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Kentucky Archaeological Survey Video Series

Kentucky Archaeology is a series of documentaries that explore new research about the state's rich cultural heritage.  Produced by the Kentucky Heritage Council and the Kentucky Archaeological Survey, each episode examines a unique aspect of archaeology with a blend of interviews, artifacts, rare archival images and video of ancient American Indian sites in Kentucky. To date five episodes have been produced. 

PLEASE NOTE THESE VIDEOS ARE CURRENTLY OUT OF PRINT AND ARE NOT AVAILABLE.

Volume One, Episodes 1-3

Ancient Fires at Cliff Palace Pond examines landmark research on Kentucky's first forest managers. Archaeologist Cecil Ison takes viewers to a spectacular site in Daniel Boone National Forest where soil core studies show how American Indians have been using fire to manage the environment for more than 3,000 years.  This episode was funded by the USDA Forest Service, the Kentucky Heritage Council, the Kentucky Archaeological Survey, the Kentucky Humanities Council and the Kentucky Arts Council.

The Adena People: Moundbuilders of Kentucky examines the legacies of the Adena people whose ancient culture is renowned for massive burial mounds. Dr. Berle Clay examines the search for rare Adena settlements, which could tell archaeologists much about the lifeways of American Indians more than 2,000 years ago.  This episode was funded by the Kentucky Heritage Council, the National Park Service and the Kentucky Archaeological Survey.

Saving a Kentucky Time Capsule documents efforts to preserve dozens of ancient American Indian mud glyphs (drawings) discovered deep inside a Kentucky cavern.  Archaeologists Valerie Haskins and Dan Davis lead viewers on an unforgettable journey to see rare legacies from Kentucky's early occupants.  This episode was funded by the Kentucky Heritage Council.

Volume One containing Ancient Fires at Cliff Palace Pond, The Adena People: Moundbuilders of Kentucky and Saving a Kentucky Time Capsule is available for purchase for $10 plus $4 shipping and handling.  Unless otherwise noted, video will be shipped in DVD format.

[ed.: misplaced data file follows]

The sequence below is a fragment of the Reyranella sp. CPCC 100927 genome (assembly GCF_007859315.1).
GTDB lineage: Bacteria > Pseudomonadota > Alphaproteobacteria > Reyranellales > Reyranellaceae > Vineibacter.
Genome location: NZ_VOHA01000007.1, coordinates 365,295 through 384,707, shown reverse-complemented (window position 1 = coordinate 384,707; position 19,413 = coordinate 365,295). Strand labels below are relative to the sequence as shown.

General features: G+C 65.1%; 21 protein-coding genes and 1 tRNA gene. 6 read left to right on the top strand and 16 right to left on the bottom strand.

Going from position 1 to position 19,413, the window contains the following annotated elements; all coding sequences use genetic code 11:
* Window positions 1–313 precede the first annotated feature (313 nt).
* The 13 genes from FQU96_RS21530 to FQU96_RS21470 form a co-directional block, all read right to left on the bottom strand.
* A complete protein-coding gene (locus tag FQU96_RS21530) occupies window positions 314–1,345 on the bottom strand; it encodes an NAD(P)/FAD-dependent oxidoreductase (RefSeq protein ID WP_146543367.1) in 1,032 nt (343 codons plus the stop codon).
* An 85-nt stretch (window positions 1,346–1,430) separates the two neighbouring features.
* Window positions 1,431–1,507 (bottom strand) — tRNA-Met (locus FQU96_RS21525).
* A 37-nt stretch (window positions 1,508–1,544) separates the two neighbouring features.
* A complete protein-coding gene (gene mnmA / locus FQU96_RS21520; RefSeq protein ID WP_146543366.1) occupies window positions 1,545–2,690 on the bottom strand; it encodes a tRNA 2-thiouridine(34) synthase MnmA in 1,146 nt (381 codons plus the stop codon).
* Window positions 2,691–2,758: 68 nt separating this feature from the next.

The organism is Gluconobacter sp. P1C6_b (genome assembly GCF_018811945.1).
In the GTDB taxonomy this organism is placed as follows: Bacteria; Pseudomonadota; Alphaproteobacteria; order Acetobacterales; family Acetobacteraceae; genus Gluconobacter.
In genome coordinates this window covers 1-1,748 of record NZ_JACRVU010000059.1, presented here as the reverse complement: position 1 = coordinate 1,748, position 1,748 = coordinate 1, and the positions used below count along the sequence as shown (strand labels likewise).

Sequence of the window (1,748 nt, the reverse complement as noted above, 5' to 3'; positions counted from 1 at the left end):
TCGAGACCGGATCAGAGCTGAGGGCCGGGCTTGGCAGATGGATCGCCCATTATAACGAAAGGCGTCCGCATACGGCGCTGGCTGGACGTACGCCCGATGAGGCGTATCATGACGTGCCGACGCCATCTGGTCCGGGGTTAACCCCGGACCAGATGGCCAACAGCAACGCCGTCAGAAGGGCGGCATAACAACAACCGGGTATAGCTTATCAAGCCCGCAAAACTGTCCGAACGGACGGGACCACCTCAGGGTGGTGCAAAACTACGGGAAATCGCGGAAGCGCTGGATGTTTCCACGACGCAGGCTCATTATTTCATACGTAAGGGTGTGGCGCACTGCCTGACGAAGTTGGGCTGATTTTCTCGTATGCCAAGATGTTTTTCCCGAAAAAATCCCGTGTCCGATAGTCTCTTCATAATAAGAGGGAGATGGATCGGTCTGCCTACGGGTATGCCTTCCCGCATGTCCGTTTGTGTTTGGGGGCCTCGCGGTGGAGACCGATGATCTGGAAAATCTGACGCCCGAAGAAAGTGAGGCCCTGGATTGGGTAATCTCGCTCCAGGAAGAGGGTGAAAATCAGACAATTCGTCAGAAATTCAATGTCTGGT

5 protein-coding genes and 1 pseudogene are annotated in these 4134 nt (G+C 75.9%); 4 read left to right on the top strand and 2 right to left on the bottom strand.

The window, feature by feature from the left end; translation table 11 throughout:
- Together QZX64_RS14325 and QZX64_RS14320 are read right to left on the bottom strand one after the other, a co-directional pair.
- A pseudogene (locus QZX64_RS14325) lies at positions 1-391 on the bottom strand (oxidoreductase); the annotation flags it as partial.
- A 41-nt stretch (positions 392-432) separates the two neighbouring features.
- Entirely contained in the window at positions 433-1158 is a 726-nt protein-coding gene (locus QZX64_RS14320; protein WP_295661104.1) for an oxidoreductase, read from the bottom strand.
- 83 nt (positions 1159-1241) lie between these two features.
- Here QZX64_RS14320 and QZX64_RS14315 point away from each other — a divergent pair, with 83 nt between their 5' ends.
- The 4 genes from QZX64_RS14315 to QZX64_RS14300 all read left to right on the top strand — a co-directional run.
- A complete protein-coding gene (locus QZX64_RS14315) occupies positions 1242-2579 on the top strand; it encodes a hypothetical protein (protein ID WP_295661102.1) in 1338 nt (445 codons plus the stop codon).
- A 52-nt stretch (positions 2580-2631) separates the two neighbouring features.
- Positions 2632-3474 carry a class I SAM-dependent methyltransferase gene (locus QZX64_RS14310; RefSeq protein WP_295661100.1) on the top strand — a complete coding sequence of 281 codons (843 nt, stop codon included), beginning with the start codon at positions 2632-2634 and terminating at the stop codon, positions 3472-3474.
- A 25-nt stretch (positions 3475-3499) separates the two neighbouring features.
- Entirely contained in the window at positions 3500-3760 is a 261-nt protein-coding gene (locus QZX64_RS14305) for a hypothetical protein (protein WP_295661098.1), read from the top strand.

Volume One Cover

Volume Two, Episode 4

WPA Archaeology: Legacy of an Era.  In Depression-era Kentucky, people needed jobs.  Roosevelt's New Deal programs did just that, funding hundreds of labor projects - from road construction and forest conservation to cultural programs in music, art and history.  Archaeological research, too, provided much-needed jobs.  These projects transformed Kentucky's prehistoric mounds and village sites into work opportunities for thousands of otherwise jobless Kentuckians through the Works Progress Administration's (WPA) archaeology program.  This episode was funded by the Kentucky Heritage Council, the Kentucky Humanities Council, and the Kentucky Archaeological Survey. 

Volume Two, WPA Archaeology: Legacy of an Era, is available for purchase for $10 plus $4 shipping and handling.  Unless otherwise noted, video will be shipped in DVD format.

 

Volume 2
Volume Three, Episode 5

Historic Archaeology: Beneath Kentucky’s Fields and Streets reveals what archaeologists have learned about the daily lives Euro-American settlers, slaves, laborers and immigrants during the 1800s. This one-hour documentary travels to historic sites across the Commonwealth, blending interviews with video, artifacts, archival photographs and original animation. The documentary is presented in four segments based on archaeological periods: Frontier, Antebellum, Civil War and Industrialization. Each segment features key scientific discoveries made by Kentucky archaeologists over the past decade.

Volume Three, Historic Archaeology:  Beneath Kentucky's Fields and Streets, is available for purchase for $10 plus $4 shipping and handling.  Unless otherwise noted, video will be shipped in DVD format.

Volume Three

 

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Last Updated 9/12/2013